There are signs Kazakhstan's president is slowly regaining control in the country, following a bloody clampdown by security forces to end days of mass protests and after Russian-led troops arrived to support the government.
For the second day in a row, Kazakhstan's biggest city Almaty was eerily quiet and under heavy military control, according to an ABC News reporter there. The city, the former capital, was the epicenter of the protests this week, where mobs stormed key government buildings and overran the airport. But under cover of an internet blackout, security forces using live fire have cleared the streets over the past three days in clashes that have left dozens killed, according to the government.
The streets were mostly deserted on Saturday, but the occasional sound of gunshots could be heard. It was not clear, but some of the shots appeared to be warning shots fired by troops, directing people not to approach police cordons, according to the ABC News reporter, who is not being named for safety reasons. The main square, the key protest site, was occupied by security forces and blocked off with armored vehicles.
A curfew is in effect in the evening and authorities have told people to remain indoors. Military units have set up checkpoints and are controlling access to the city. Most shops are closed and people are struggling to find basic groceries, except for bread that is still being delivered, according to ABC's reporter. The city center is wrecked, many shops looted and the roads are strewn with burnt-out cars. Several journalists on the ground have reported seeing corpses lying in the street.
The protests began a week ago, triggered by a rise in gas prices, but quickly spread and developed into the biggest uprising against Kazakhstan's authoritarian government since it gained independence following the fall of the Soviet Union. Kazakhstan's president Kassym-Jomart Tokayev on Wednesday appealed to Russia for help, asking a Moscow-led military alliance of former Soviet countries to send troops. A few thousand Russian paratrooper units have since arrived in the country, along with several hundred from Belarus, Tajikistan, Kyrgyzstan and Armenia.
The internet blackout in the country made it difficult to get a clear picture of the situation in other cities on Saturday, but there were signs protests had faded. Kazakhstan's interior ministry said police now have "full control" over Aktob, a city that saw major protests. In Aktau, another protest center, a Russian-state news reporter showed police removing a small number of protesters from the central square.
Security forces were engaged in a gun battle for several hours near a village on the outskirts of Almaty, according to a reporter from the Russian state news agency, Sputnik.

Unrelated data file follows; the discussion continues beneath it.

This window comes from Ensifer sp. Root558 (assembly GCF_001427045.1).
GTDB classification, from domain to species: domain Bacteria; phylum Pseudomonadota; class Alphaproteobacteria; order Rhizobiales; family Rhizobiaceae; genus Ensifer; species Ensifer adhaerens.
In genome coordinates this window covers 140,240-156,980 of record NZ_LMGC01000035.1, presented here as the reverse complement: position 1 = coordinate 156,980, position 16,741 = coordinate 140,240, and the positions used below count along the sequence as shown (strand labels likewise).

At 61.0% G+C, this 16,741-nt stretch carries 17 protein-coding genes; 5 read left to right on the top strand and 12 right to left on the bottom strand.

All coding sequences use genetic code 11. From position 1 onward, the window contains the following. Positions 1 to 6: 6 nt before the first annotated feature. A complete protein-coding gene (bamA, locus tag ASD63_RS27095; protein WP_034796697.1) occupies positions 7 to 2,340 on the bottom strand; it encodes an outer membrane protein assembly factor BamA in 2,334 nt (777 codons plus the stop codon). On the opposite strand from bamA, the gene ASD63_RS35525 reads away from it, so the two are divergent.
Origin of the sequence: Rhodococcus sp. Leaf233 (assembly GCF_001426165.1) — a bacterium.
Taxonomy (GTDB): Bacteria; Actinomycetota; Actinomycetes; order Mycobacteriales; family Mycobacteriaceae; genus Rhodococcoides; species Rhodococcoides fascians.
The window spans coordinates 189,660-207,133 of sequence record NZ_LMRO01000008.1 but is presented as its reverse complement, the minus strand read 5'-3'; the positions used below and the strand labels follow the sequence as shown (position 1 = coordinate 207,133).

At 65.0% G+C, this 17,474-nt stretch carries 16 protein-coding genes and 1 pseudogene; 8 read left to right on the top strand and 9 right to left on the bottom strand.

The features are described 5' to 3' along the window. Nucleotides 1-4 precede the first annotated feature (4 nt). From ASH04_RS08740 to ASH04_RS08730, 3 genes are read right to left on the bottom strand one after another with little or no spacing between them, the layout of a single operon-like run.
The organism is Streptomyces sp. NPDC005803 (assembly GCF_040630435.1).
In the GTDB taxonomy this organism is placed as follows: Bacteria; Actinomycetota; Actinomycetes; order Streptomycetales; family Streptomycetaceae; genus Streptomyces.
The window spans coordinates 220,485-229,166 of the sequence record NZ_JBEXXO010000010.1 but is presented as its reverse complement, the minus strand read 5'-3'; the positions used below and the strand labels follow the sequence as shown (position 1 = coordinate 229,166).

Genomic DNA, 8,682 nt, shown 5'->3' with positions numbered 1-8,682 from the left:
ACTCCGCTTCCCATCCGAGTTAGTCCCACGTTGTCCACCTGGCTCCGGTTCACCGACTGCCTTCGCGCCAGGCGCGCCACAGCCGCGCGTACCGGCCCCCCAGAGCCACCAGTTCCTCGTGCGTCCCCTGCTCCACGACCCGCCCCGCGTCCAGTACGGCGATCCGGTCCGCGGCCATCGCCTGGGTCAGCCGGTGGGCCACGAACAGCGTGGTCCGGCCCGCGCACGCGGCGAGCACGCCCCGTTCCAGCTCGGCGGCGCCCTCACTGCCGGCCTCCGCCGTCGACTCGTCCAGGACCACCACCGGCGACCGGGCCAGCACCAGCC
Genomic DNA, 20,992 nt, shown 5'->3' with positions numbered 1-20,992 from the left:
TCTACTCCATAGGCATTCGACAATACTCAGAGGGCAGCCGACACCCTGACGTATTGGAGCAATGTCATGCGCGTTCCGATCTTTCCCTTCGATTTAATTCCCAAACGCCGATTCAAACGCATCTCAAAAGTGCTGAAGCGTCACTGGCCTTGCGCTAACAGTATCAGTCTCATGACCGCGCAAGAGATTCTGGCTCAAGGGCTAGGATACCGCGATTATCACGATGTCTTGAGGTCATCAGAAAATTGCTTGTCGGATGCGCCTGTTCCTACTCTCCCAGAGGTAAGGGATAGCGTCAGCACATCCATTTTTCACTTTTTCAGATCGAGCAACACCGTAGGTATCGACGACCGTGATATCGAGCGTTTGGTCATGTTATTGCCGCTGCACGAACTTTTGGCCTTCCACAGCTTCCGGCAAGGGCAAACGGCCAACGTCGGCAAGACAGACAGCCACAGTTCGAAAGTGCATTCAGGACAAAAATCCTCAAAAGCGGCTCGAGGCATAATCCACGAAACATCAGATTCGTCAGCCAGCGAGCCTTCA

Kazakhstan's interior ministry said police have arrested over 4,400 people during the protests. At least 26 protesters and 18 security forces personnel have been killed, and hundreds of people injured in the unrest, according to the authorities.
Tokyaev on Saturday spoke to Russia's president Vladimir Putin, telling him the situation was "stabilizing" but that "hotspots of terrorism" remained and that he would fight them "with the utmost determination," according to a readout from Kazakhstan's president's office.
Tokayev and the Kremlin have claimed the unrest was carried out by "foreign terrorist" groups. In many places the protests have been largely peaceful, though in Almaty they were overtaken by intense violence, with mobs of men ransacking government buildings and there was widespread looting. Men armed with assault rifles, seemingly organized, have been seen and appear to have fought with the security forces. But peaceful demonstrations appear to continue in the city -- as troops advanced on the square on Wednesday, a group of young people stood holding a banner reading, "We are not terrorists."
Kazakhstan's security services on Saturday also arrested the former head of the country's domestic security agency, Karim Masimov, on charges of treason, in a surprise move that fueled speculation in Kazakhstan that an internal struggle has also been going on among the elite during the protests.
Masimov had headed the powerful KNB security service until he was removed this week by Tokayev, when the president dismissed his government as a concession to the protests.
A statement published on the security agency's website, said Masimov and other unnamed individuals, were suspected of "state treason" and that he has been held in a detention center for the past two days. The charge against him carries a maximum sentence of 15 years prison.
Masimov was a key ally of Kazakhstan's long-time ruler Nursultan Nazarbayev, the ex-Communist party boss who has dominated the country for three decades.
Nazarbayev, who is 81, in 2019 passed the presidency to Tokayev, but had retained considerable power behind the scenes as chairman of the national security council and has the honorary title "leader of the nation."
This week, amid the unrest, Tokayev announced he was replacing Nazarbayev as chairman of the security council, a move seen as signaling an end to Nazarbayev's power.
Nazarbayev's removal now combined with the arrest of his key ally in Tokayev's government has prompted some to claim Tokayev is using the upheaval to put an end to his former patron's influence in the government and cement his own.
Nazarbayev's whereabouts -- as has not been seen in public since the protests began -- have become a subject of interest among Kazakhstanis. Nazarbayev's spokesperson on Saturday denied multiple reports that Nazarbayev had left Kazakhstan with his daughter. The spokesperson said Nazarbayev was in the capital Nur-Sultan -- named after him -- and was in regular contact with Tokayev.
A journalist working with ABC News contributed to this report from Almaty, Kazakhstan.